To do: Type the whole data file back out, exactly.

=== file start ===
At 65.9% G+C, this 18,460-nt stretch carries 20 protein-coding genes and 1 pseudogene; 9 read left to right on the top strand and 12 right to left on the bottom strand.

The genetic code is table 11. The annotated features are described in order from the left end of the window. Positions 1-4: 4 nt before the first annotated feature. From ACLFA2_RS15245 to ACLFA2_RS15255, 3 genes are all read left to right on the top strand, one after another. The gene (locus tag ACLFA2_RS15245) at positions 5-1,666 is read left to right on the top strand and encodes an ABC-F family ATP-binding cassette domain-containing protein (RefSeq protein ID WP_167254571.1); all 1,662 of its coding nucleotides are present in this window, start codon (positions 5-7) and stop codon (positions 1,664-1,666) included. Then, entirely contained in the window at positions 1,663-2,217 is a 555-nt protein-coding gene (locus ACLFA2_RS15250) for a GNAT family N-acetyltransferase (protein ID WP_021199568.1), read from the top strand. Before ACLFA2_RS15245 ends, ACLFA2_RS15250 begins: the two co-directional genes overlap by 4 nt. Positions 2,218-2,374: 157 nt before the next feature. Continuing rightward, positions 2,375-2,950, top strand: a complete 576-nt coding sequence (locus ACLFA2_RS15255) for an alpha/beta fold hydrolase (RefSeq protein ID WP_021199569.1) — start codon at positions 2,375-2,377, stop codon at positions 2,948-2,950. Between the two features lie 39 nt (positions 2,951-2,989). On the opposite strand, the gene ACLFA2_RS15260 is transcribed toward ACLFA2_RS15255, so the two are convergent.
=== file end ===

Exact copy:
At 65.9% G+C, this 18,460-nt stretch carries 20 protein-coding genes and 1 pseudogene; 9 read left to right on the top strand and 12 right to left on the bottom strand.

The genetic code is table 11. The annotated features are described in order from the left end of the window. Positions 1-4: 4 nt before the first annotated feature. From ACLFA2_RS15245 to ACLFA2_RS15255, 3 genes are all read left to right on the top strand, one after another. The gene (locus tag ACLFA2_RS15245) at positions 5-1,666 is read left to right on the top strand and encodes an ABC-F family ATP-binding cassette domain-containing protein (RefSeq protein ID WP_167254571.1); all 1,662 of its coding nucleotides are present in this window, start codon (positions 5-7) and stop codon (positions 1,664-1,666) included. Then, entirely contained in the window at positions 1,663-2,217 is a 555-nt protein-coding gene (locus ACLFA2_RS15250) for a GNAT family N-acetyltransferase (protein ID WP_021199568.1), read from the top strand. Before ACLFA2_RS15245 ends, ACLFA2_RS15250 begins: the two co-directional genes overlap by 4 nt. Positions 2,218-2,374: 157 nt before the next feature. Continuing rightward, positions 2,375-2,950, top strand: a complete 576-nt coding sequence (locus ACLFA2_RS15255) for an alpha/beta fold hydrolase (RefSeq protein ID WP_021199569.1) — start codon at positions 2,375-2,377, stop codon at positions 2,948-2,950. Between the two features lie 39 nt (positions 2,951-2,989). On the opposite strand, the gene ACLFA2_RS15260 is transcribed toward ACLFA2_RS15255, so the two are convergent.